LONDON – The Chinese are the most historically minded of peoples. In his conquest of power, Mao Zedong used military tactics derived from Sun Tzu, who lived around 500 BC; Confucianism, dating from around the same time, remains at the heart of China’s social thinking, despite Mao’s ruthless attempts to suppress it.
So when President Xi Jinping launched his “New Silk Road” initiative in 2013, no one should have been surprised by the historical reference. “More than two millennia ago,” explains China’s National Development and Reform Commission, “the diligent and courageous people of Eurasia explored and opened up several routes of trade and cultural exchanges that linked the major civilisations of Asia, Europe, and Africa, collectively called the Silk Road by later generations.” In China, old history is often called to aid new doctrine.
The new doctrine is “multipolarity” – the idea that the world is (or should be) made up of several distinctive poles of attraction. The contrast is with a “unipolar” (that is, an American- or Western-dominated) world.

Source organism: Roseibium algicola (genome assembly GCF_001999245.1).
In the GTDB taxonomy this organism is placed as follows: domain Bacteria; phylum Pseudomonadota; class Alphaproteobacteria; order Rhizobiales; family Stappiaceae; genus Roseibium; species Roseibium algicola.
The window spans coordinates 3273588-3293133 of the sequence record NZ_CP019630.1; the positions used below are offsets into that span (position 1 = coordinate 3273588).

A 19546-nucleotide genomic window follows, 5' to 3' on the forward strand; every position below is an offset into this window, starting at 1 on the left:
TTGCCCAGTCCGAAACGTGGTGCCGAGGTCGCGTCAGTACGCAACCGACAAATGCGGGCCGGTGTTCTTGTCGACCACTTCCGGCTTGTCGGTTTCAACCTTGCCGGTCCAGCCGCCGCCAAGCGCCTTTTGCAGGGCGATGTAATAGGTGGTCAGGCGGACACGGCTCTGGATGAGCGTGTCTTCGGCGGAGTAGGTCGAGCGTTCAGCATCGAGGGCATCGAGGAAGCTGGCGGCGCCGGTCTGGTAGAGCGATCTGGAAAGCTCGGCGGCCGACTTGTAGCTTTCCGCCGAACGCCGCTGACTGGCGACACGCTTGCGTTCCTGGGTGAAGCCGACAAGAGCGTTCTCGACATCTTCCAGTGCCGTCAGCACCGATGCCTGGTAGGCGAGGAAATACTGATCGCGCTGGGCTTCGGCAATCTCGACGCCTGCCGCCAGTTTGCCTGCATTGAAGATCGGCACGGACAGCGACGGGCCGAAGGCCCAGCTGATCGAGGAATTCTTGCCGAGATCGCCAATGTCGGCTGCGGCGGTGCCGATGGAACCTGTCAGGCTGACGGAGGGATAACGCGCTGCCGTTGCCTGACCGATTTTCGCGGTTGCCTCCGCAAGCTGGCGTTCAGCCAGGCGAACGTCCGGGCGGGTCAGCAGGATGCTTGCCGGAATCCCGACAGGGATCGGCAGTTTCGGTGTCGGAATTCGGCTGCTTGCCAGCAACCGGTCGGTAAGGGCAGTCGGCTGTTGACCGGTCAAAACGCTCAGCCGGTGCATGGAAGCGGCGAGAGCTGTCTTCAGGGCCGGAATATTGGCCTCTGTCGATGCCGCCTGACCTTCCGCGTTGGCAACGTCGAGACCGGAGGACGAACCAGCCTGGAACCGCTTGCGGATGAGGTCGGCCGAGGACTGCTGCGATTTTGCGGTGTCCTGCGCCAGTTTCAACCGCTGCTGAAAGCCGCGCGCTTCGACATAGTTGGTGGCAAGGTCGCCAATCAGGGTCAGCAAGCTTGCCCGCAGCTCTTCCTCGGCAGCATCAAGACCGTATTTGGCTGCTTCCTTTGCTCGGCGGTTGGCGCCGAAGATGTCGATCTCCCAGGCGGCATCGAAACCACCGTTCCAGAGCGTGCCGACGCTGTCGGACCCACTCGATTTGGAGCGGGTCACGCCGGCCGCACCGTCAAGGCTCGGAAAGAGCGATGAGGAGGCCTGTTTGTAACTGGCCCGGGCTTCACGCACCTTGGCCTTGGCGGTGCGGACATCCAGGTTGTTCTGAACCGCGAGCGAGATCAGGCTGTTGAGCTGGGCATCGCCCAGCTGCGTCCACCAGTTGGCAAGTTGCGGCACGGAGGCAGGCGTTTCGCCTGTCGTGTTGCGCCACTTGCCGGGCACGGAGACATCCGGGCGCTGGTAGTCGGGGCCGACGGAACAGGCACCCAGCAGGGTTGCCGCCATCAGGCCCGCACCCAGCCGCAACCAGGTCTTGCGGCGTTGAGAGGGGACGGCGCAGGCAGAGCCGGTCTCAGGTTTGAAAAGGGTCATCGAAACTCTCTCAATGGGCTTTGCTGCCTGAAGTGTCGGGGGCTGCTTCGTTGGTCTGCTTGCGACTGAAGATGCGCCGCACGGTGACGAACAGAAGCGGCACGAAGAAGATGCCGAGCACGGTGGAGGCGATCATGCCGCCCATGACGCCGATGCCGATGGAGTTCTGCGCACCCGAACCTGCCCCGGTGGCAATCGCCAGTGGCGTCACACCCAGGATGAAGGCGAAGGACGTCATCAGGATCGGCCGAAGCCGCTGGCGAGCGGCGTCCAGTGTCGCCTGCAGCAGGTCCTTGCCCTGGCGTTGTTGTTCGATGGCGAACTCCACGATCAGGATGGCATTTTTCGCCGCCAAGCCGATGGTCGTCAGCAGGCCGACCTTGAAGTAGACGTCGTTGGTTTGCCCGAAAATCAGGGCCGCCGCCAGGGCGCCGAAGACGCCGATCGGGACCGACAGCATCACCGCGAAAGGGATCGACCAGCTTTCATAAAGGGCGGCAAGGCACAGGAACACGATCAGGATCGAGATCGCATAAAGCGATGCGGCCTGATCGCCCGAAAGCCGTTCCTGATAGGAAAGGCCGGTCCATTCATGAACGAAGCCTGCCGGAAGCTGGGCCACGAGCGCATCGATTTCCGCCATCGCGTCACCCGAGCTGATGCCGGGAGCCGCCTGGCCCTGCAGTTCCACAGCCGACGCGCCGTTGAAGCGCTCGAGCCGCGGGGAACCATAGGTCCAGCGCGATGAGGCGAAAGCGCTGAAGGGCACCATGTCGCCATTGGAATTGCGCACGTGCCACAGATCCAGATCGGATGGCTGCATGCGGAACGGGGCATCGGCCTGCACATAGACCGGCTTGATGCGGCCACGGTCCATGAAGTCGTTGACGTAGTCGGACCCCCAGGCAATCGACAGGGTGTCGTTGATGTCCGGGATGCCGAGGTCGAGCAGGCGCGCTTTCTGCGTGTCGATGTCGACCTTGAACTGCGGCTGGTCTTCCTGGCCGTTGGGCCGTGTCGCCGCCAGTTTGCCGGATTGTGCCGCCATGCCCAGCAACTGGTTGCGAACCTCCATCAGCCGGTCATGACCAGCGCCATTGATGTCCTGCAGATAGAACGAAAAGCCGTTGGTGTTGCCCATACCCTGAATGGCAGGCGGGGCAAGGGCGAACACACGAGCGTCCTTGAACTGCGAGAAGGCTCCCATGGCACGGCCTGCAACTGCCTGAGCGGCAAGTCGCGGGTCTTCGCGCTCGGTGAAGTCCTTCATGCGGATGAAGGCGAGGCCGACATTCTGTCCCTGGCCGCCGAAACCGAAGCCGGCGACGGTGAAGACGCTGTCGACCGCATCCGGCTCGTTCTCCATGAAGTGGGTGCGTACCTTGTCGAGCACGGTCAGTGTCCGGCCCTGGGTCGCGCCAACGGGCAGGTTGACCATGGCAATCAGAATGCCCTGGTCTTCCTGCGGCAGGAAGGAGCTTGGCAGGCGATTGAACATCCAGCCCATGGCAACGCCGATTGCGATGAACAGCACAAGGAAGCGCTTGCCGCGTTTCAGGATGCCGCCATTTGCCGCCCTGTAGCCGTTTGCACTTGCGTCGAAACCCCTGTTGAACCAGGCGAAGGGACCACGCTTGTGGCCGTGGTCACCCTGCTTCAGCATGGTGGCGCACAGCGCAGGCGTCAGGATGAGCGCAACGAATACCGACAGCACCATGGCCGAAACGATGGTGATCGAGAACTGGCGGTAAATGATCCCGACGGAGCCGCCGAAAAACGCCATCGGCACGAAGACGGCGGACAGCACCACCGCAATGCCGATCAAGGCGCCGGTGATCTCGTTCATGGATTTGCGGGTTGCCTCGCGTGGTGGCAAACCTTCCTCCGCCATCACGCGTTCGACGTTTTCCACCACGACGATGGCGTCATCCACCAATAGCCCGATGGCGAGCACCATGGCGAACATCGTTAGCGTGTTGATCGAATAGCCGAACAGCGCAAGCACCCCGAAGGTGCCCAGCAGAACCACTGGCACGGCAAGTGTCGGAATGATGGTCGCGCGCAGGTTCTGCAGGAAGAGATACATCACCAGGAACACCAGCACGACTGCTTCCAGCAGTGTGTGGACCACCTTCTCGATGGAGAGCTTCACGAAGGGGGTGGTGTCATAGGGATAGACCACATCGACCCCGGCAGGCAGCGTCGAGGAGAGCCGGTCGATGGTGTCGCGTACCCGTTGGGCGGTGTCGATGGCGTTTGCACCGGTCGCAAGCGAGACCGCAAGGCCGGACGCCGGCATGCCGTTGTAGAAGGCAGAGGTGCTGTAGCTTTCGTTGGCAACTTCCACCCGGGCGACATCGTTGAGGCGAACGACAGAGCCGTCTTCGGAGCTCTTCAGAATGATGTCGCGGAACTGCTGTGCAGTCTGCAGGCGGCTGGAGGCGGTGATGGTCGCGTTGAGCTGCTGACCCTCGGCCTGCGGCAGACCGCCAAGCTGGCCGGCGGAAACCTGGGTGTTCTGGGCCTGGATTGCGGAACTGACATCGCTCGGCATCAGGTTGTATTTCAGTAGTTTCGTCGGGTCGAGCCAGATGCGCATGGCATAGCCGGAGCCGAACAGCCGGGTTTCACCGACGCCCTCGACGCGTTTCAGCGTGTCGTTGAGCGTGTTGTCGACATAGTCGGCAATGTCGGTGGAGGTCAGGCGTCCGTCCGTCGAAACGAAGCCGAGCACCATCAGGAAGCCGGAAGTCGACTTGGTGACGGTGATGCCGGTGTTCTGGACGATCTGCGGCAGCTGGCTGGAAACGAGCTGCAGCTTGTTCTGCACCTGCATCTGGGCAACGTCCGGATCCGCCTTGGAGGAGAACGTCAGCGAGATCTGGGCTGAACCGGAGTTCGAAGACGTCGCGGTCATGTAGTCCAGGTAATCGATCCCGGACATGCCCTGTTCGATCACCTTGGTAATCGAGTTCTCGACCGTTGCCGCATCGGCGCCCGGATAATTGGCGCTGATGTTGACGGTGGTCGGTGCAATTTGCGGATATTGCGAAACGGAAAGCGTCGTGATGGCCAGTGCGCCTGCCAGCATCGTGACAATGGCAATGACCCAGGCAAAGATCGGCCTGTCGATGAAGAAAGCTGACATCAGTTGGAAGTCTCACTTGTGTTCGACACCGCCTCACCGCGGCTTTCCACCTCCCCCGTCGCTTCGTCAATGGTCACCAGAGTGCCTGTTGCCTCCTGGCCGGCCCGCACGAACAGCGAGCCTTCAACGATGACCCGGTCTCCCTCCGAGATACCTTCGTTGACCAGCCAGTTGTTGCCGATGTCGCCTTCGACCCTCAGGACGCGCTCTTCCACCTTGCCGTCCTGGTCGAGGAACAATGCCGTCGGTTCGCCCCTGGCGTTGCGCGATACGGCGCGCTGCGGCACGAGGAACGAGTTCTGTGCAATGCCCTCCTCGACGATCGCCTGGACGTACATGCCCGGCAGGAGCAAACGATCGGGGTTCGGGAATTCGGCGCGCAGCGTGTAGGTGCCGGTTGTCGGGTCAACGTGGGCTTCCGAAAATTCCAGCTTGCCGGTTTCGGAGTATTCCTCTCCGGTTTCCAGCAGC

Multipolarity is a political idea, but it is about more than power relations. It rejects the notion that there is a single civilizational ideal to which all countries should conform. Different world regions have different histories, which have given their peoples different ideas about how to live, govern themselves, and earn a living. These histories are all worthy of respect: there is no “right” road to the future.